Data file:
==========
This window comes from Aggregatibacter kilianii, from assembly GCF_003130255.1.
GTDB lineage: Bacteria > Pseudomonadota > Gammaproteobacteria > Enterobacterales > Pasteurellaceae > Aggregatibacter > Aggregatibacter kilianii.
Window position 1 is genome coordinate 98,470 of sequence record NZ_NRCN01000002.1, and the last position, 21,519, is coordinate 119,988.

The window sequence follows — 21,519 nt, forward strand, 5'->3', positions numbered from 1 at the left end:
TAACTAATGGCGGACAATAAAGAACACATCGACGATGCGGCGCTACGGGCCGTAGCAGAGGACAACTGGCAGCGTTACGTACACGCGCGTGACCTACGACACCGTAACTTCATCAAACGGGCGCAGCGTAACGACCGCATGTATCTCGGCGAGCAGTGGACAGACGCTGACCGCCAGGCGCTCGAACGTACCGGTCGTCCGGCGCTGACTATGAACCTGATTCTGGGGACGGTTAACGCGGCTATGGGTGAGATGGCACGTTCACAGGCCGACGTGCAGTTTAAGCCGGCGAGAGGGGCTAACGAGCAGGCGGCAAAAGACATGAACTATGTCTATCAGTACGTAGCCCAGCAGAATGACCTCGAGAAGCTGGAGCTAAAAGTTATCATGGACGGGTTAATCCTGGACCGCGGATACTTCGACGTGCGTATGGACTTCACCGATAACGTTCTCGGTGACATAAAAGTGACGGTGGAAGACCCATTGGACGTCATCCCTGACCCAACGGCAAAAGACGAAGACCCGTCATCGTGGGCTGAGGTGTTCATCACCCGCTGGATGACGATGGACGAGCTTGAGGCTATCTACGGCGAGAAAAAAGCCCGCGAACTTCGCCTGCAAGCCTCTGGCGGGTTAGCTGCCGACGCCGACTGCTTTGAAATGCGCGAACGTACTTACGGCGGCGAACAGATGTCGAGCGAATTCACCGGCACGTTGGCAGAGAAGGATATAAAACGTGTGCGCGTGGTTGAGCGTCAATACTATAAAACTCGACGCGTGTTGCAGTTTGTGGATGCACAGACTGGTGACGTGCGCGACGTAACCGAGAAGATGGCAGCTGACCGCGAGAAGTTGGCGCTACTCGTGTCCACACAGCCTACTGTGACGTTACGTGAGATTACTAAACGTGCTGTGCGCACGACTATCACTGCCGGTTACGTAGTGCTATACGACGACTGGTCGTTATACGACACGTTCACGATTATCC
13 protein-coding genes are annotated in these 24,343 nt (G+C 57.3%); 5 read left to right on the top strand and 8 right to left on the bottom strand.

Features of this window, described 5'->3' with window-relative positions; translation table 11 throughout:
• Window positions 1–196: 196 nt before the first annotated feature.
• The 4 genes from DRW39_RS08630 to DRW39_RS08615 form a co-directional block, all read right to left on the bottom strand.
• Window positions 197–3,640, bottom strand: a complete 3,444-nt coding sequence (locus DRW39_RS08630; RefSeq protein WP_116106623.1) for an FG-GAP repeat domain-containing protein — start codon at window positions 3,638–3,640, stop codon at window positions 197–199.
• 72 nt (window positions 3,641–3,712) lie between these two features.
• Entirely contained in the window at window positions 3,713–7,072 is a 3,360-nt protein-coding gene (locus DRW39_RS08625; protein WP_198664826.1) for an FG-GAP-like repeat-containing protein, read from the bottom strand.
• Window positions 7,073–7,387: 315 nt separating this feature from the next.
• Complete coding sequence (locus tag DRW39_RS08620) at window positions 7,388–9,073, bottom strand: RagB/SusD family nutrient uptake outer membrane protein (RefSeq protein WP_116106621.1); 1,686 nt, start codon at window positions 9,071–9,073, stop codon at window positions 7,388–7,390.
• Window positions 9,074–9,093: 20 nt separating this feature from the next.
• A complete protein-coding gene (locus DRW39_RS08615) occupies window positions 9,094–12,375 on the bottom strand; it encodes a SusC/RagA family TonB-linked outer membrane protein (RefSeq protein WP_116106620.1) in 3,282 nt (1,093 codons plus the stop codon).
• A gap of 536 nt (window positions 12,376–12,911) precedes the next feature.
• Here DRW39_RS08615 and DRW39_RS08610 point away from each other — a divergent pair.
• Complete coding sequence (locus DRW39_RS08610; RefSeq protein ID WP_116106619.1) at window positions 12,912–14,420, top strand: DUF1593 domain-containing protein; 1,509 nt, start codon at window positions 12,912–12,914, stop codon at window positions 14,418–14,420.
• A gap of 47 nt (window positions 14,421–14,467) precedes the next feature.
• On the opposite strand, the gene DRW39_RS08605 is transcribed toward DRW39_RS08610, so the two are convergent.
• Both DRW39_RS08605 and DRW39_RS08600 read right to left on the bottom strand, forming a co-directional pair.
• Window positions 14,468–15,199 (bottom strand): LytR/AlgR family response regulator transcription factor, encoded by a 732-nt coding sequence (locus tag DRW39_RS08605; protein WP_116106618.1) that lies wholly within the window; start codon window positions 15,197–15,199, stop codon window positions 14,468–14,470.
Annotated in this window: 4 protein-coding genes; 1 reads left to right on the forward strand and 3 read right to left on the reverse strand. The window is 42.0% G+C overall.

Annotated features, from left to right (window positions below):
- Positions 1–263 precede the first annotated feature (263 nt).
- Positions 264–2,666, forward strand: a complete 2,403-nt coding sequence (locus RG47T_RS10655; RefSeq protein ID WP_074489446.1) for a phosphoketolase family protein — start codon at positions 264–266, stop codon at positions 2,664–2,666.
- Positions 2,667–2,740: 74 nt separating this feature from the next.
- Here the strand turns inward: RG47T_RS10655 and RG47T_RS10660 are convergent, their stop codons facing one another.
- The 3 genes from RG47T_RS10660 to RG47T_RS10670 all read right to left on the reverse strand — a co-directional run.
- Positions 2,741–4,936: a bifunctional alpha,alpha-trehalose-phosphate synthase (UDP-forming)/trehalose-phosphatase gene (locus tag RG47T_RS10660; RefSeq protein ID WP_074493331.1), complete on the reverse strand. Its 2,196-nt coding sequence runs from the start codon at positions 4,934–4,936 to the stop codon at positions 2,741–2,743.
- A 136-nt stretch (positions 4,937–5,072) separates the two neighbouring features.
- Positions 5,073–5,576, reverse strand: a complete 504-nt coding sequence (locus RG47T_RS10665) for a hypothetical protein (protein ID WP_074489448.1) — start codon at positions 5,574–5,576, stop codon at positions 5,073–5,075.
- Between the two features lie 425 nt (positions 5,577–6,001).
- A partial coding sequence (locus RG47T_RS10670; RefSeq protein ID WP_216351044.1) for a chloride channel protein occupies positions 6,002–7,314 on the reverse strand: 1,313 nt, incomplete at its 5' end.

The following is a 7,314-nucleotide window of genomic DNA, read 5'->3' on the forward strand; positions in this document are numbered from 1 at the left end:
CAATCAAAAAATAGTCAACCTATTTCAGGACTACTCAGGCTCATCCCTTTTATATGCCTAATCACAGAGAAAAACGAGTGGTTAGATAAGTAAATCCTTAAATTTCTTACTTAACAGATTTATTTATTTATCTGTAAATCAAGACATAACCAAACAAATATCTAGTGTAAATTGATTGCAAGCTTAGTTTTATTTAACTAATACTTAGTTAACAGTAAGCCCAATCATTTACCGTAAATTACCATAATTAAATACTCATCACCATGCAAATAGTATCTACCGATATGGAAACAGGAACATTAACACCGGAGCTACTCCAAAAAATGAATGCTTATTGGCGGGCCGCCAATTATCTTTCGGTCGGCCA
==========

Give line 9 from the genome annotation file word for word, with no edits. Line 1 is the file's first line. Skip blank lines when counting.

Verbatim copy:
• The 4 genes from DRW39_RS08630 to DRW39_RS08615 form a co-directional block, all read right to left on the bottom strand.